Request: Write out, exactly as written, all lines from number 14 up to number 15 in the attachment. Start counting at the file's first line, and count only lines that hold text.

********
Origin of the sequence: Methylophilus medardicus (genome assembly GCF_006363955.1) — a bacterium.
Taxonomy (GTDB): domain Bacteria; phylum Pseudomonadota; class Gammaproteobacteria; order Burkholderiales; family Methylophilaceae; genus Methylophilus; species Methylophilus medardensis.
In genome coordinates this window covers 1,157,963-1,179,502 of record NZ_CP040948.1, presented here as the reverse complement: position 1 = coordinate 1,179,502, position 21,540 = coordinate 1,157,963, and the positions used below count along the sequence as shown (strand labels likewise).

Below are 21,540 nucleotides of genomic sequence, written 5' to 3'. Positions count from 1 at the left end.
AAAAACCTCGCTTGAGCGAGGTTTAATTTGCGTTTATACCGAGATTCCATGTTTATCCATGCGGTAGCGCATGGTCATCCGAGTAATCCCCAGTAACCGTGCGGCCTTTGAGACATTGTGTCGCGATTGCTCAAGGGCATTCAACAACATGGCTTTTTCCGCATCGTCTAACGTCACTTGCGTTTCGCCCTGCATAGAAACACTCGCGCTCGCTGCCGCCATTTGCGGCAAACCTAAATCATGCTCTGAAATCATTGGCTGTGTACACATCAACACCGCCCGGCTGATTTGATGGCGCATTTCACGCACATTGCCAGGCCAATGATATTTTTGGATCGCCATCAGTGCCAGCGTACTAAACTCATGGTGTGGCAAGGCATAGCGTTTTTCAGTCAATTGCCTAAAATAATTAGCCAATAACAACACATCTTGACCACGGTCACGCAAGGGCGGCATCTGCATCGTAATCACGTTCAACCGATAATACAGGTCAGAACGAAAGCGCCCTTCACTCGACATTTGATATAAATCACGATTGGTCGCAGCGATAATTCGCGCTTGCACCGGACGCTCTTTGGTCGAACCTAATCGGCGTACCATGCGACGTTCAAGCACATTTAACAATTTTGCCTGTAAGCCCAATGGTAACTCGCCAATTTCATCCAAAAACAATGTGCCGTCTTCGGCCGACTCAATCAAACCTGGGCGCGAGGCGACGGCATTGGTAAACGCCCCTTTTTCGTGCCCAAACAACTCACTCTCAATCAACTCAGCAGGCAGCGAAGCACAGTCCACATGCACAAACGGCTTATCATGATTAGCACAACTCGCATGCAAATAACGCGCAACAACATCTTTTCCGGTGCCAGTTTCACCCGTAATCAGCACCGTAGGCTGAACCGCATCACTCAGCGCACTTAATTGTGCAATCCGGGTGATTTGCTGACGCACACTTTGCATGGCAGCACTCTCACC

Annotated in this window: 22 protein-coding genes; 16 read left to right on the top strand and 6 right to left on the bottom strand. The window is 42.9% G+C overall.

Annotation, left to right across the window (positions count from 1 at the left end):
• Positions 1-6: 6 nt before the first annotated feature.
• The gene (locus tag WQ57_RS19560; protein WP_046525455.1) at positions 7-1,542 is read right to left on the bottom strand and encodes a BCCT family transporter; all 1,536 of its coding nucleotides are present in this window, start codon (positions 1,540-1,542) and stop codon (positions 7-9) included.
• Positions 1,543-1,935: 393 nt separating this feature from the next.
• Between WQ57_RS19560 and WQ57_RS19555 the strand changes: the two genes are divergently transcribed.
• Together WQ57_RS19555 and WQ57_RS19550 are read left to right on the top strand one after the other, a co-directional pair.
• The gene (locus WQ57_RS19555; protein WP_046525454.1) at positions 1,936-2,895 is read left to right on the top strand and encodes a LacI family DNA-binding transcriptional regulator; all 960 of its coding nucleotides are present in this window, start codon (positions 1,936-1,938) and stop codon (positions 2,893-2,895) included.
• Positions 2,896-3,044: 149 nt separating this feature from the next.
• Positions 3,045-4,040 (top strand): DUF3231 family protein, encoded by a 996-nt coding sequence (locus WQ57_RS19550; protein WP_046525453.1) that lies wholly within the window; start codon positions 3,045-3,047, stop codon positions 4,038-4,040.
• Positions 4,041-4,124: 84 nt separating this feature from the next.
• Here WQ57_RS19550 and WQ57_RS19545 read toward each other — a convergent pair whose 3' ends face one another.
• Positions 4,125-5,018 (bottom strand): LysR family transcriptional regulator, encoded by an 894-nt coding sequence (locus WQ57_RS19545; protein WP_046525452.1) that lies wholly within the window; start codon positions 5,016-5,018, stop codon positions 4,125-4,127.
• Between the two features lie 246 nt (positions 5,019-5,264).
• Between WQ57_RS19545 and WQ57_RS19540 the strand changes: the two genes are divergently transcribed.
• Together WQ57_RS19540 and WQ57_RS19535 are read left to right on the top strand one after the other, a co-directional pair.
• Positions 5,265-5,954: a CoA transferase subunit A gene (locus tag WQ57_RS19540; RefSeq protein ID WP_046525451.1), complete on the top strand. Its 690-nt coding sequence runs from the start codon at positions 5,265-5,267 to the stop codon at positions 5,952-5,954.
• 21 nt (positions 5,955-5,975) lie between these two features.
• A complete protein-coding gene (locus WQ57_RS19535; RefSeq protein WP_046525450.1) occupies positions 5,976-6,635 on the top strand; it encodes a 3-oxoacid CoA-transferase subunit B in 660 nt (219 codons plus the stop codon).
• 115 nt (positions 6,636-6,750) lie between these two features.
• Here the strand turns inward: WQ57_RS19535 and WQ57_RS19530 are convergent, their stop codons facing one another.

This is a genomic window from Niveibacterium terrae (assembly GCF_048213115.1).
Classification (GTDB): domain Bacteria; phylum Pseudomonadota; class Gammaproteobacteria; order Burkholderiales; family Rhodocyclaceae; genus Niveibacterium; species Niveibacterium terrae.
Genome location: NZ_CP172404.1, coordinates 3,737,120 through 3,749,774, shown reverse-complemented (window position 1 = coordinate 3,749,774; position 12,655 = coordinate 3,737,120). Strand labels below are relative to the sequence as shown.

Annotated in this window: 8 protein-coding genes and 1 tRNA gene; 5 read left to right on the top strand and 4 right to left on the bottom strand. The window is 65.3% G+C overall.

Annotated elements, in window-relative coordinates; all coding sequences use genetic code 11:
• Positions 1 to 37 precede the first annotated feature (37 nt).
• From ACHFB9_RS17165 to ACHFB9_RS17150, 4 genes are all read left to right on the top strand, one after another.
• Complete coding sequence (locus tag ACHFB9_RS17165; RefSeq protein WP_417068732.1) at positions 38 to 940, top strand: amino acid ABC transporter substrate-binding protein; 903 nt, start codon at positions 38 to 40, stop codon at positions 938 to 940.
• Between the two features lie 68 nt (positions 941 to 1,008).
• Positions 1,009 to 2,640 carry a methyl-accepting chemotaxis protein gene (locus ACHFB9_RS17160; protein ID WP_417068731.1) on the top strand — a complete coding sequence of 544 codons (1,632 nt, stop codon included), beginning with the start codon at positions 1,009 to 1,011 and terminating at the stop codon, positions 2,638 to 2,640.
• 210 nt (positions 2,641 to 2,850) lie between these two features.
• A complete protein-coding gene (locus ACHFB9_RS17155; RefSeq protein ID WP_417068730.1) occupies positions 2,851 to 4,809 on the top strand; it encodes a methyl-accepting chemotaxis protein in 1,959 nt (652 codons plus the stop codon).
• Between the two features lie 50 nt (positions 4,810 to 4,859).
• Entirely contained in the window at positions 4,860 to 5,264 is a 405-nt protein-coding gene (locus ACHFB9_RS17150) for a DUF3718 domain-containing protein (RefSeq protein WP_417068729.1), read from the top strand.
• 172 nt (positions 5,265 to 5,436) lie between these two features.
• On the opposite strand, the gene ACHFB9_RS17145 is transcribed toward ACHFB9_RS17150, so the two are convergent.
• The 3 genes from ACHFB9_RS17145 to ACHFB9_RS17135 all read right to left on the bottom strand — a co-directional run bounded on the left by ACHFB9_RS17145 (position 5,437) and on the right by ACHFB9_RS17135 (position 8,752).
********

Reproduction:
• Positions 2,896-3,044: 149 nt separating this feature from the next.
• Positions 3,045-4,040 (top strand): DUF3231 family protein, encoded by a 996-nt coding sequence (locus WQ57_RS19550; protein WP_046525453.1) that lies wholly within the window; start codon positions 3,045-3,047, stop codon positions 4,038-4,040.